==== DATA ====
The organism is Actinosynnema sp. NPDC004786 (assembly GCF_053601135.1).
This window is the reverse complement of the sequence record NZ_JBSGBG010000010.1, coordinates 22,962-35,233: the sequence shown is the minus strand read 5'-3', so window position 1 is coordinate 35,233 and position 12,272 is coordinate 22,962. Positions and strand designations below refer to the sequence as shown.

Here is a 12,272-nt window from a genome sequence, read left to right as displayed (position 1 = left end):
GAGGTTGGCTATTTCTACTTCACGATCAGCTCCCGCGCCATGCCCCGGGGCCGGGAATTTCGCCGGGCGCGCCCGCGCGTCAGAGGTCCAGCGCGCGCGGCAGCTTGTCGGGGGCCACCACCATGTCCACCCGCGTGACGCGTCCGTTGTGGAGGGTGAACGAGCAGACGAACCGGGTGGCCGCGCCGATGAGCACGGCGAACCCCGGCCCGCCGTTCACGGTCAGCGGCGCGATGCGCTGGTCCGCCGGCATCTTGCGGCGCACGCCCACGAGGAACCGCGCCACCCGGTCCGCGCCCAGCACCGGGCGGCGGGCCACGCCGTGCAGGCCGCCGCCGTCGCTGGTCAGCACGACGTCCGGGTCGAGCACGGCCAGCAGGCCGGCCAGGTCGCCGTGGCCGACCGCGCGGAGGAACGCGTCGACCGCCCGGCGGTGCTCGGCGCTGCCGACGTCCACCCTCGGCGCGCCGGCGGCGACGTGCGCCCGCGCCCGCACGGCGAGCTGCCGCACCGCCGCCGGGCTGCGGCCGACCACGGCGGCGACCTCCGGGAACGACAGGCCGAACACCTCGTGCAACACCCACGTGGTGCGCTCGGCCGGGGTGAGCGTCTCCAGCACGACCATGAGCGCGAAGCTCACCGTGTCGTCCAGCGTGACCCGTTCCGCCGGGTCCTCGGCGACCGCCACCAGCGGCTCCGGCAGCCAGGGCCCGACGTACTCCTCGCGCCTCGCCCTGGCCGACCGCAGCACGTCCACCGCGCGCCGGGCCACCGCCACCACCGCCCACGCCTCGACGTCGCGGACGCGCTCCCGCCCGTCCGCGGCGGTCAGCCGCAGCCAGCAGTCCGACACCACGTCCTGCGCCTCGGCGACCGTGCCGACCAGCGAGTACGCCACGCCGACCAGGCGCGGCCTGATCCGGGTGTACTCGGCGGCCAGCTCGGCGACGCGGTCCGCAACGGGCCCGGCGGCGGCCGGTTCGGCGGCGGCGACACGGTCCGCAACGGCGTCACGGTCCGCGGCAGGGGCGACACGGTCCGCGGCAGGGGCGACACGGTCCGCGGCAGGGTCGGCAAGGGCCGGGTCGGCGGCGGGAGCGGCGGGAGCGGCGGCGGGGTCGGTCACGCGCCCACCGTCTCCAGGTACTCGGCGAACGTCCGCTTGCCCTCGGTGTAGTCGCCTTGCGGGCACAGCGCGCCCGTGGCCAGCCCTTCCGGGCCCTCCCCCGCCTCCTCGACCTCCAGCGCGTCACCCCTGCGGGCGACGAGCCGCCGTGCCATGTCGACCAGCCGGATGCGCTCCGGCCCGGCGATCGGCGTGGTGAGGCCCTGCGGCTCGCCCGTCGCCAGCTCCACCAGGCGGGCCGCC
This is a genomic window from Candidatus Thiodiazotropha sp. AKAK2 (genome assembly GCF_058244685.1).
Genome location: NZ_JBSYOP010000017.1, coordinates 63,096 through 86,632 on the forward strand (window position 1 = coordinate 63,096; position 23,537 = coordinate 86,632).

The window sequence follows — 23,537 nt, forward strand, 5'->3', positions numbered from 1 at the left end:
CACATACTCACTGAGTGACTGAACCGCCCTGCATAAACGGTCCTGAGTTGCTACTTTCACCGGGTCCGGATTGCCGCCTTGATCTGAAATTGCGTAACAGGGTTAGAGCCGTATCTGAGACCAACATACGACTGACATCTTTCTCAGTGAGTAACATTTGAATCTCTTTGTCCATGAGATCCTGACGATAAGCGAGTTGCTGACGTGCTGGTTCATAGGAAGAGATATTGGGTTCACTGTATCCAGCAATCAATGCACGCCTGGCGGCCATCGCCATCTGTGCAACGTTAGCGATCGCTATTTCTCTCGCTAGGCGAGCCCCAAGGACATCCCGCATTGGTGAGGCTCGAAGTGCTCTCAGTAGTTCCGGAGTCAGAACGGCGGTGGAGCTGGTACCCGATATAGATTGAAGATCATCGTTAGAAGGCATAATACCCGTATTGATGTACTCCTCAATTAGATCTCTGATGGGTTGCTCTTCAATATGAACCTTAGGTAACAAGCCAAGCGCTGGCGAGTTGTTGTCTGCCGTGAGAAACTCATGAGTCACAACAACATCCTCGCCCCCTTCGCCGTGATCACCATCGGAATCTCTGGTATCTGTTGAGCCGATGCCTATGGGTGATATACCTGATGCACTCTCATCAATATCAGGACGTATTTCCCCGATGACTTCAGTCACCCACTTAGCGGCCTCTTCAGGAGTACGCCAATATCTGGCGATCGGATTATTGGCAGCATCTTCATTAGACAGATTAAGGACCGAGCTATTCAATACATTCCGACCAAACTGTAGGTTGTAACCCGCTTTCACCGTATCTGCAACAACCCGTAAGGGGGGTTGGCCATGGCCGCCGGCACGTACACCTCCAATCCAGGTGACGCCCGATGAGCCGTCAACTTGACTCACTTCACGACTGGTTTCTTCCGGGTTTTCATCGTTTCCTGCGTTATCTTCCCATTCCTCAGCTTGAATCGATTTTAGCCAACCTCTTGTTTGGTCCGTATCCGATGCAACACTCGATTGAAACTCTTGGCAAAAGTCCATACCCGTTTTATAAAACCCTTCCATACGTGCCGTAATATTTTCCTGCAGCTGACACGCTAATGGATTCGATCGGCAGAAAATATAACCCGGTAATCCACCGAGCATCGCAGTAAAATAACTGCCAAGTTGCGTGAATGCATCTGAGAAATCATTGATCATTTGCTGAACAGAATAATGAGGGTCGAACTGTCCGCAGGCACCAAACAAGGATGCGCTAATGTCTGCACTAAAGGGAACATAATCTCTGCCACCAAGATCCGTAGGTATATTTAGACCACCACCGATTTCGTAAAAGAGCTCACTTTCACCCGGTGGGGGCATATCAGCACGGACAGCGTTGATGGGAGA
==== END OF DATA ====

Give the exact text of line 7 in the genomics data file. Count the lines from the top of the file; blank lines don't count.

The window sequence follows — 23,537 nt, forward strand, 5'->3', positions numbered from 1 at the left end: